Conclusion: Our study shows that moxa smoke increases PM10 concentration. However, the oxidative capacity of PM10 in the moxibustion room was much lower than that at control sites with the same particulate burden, and the bioactivity at that site was mainly from the water-soluble fraction, another difference from the controls. This unexpected bioactivity is assumed to relate to the low toxicity of moxa smoke or to its proven antioxidant activity. Overall, further research is needed.

Keywords: Moxibustion treatment room, moxa smoke, PM10, mass concentration, oxidative capacity

How to cite this article:
Zhao BX, Liu P, Huang CX, Lao LX, Shao LY, LH, Cui YX, Yang J. A toxicological investigation of the air quality in a moxibustion treatment room as measured through particulate concentration and oxidative capacity. World J Tradit Chin Med 2015;1:61-7

How to cite this URL:
Zhao BX, Liu P, Huang CX, Lao LX, Shao LY, LH, Cui YX, Yang J. A toxicological investigation of the air quality in a moxibustion treatment room as measured through particulate concentration and oxidative capacity. World J Tradit Chin Med [serial online] 2015 [cited 2023 Dec 8];1:61-7. Available from: https://www.wjtcm.net/text.asp?2015/1/2/61/295628

  1. Introduction Top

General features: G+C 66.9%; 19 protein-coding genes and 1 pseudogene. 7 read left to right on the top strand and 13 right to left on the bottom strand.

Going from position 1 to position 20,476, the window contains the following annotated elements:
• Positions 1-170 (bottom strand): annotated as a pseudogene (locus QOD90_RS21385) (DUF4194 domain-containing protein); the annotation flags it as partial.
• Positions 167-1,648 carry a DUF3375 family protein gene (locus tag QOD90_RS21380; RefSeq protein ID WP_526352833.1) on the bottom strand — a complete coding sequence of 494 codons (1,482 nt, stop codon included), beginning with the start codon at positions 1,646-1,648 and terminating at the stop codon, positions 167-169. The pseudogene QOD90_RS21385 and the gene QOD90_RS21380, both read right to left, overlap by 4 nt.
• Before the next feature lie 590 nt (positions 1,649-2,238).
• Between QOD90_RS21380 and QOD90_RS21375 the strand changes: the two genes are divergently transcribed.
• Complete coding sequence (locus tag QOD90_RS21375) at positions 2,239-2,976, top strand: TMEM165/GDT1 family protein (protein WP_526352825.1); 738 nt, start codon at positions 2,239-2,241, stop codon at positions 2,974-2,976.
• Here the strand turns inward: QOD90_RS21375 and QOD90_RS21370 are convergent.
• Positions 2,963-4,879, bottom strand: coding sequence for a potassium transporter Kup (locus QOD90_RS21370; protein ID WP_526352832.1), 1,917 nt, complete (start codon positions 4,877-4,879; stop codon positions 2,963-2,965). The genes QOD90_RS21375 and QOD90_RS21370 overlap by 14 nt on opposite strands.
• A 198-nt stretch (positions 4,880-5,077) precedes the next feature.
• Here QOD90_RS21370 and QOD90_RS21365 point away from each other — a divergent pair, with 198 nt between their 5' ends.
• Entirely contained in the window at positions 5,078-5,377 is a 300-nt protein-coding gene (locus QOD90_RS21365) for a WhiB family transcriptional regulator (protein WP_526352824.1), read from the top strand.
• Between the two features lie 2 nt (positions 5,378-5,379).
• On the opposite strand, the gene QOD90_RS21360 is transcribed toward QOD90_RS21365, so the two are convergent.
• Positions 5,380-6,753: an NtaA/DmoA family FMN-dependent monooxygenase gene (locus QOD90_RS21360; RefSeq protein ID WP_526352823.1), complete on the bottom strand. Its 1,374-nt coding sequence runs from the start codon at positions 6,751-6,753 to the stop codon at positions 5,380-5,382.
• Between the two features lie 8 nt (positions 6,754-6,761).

Moxibustion is a traditional Chinese medicine (TCM) therapy using mugwort (Artemisia vulgaris). The herb is usually aged, then ground into floss or formed into a cigar-shaped stick. TCM practitioners burn the floss or stick at regions of the body and acupuncture points to warm an area, stimulate circulation, and induce smoother flow of blood and qi in order to prevent and treat diseases. Moxibustion has been used for thousands of years, but recently smoke-caused safety issues are of concern.

Moxa smoke, the inevitable product of moxibustion, contains respirable particulates (RP). RP refers to particulate matter with an aerodynamic diameter smaller than 10 μm (PM10), which is easily inhaled and deposited in the respiratory system. Epidemiological studies have shown that PM10 has positive correlations with morbidity and mortality in respiratory and cardiovascular diseases[1],[2],[3],[4]. Thus PM10 levels are significant from the perspective of environmental health.

Indoor air quality has become a great concern in recent years because more than half of the body’s intake during a lifetime is air inhaled in the home[5]. It has been reported that cigarette smoke, home heating such as wood and coalburning stoves, cooking, candle and incense burning are the main sources of indoor particulate exposure[6],[7],[8],[9].

Moxa smoke is a significant source of particulates in the air of moxibustion treatment rooms. But mugwort is different from other burned materials. A frequently used herb in TCM practice, it contains volatile substances such as juniper, camphor, caryophyllene oxide, and caryophyllene[10]. Thus its smoke has a distinctive odor and special applications. For example, moxa smoke was used to cure cough, headache, toothache, and aphthous ulcers in ancient China. Even today in China, some people use it to sterilize the air. The smoke has been reported to be an antioxidant[11],[12], to have antiinflammatory[13] and anti-tumor effects[12],[14], and to regulate autonomic functions[15].